Indonesia (MNN) — The search for survivors continues today in West Sulawesi, Indonesia. “[A] 6.2-magnitude earthquake hit West Sulawesi on January 15; 81 people die[d] and more than 1,000 houses [were] damaged,” Asian Access leader Juserdi* says.
The International Red Cross reports local and international first responders working side-by-side to comb through the rubble, searching for anyone who may be alive in affected areas. Multiple disasters, including landslides, flooding, and volcanic eruption, are stretching resources and manpower thin, making recovery efforts even harder.
West Sulawesi’s earthquake presents the most significant immediate challenge, Juserdi says, “because more than 10,000 people should be evacuated [as a result of] their house [being] damaged by the earthquake.”
Fear is tangible as survivors huddle in emergency housing, worrying about aftershocks and COVID-19. “The government office ma[d]e some temporary tent [shelters] and many people [are] crowded there,” Juserdi says.
Asian Access is mobilizing its network of pastors and church leaders throughout Indonesia to send tangible help.
“We are together trying to help the people in the earthquake location through the network with fellow servant[s] of God,” Juserdi explains. You can financially support their efforts by giving to the Where Most Needed fund.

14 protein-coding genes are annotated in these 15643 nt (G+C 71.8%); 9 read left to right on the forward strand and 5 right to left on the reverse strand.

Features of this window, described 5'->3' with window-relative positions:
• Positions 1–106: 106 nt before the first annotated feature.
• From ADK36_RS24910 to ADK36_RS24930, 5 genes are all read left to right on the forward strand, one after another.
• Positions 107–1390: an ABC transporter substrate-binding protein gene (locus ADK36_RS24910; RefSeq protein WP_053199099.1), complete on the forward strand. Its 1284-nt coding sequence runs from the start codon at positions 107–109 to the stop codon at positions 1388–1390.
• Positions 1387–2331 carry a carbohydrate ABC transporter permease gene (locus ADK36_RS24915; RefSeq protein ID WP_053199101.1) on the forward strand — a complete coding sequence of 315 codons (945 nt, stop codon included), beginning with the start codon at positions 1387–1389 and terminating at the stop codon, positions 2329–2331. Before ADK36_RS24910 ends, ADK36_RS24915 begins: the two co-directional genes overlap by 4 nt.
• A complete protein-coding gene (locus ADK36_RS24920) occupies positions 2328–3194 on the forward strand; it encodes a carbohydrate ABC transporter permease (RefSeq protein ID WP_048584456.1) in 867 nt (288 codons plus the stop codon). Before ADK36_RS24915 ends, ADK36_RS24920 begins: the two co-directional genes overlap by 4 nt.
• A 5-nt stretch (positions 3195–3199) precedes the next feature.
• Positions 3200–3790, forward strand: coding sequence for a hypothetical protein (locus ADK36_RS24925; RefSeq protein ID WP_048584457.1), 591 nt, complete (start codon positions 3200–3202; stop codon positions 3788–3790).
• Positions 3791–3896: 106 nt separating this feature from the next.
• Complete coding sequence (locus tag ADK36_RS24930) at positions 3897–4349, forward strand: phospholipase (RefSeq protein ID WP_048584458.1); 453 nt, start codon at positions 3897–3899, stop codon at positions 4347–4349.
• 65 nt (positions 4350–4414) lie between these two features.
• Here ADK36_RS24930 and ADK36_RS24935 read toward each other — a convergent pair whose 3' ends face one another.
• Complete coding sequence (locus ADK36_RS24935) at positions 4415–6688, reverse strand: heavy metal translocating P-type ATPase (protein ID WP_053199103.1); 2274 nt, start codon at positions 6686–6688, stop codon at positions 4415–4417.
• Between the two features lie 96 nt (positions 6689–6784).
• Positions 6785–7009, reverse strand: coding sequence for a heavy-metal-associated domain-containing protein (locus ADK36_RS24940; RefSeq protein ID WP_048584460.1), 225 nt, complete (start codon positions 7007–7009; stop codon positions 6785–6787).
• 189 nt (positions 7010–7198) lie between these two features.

We will “try to send money to buy some items that they need, and distribute [those items] to the people around the disaster location,” Juserdi continues.
Reaching Indonesia for Christ
Indonesia has the world’s highest Muslim population at 229 million people or 87-percent of the total population. Asian Access began partnering with believers in the archipelago in 2018, shortly before a massive triple-disaster rocked Sulawesi.
Since then, Asian Access and local believers have worked hand-in-hand to train local leaders, plant churches, and transform communities throughout Indonesia. Learn more about the process here.
Located on the Pacific Ring of Fire, Indonesia is no stranger to life-altering natural disasters. Aid distributions like the ones currently underway in West Sulawesi provide believers with an opportunity to share the hope of Christ.
Use the prompts listed alongside this article to intercede for Indonesian pastors and church leaders, Juserdi requests. “Pray for us because the rainy season is predicted to last until February. This is a long period for [people trying to recover from] this earthquake and flooding,” he says.
“We need believers from outside Indonesia to pray for us. Pray God’s people will unite to help [and] show love to the affected communities.”
*–Name withheld for security purposes.
Header image depicts the destroyed ceiling of a building in Majene after a magnitude 5.7 earthquake struck the region. The earthquake was a foreshock of a larger 6.2 magnitude earthquake that struck a day later. (Photo, caption courtesy of Indonesian National Board for Disaster Management via Wikimedia Commons)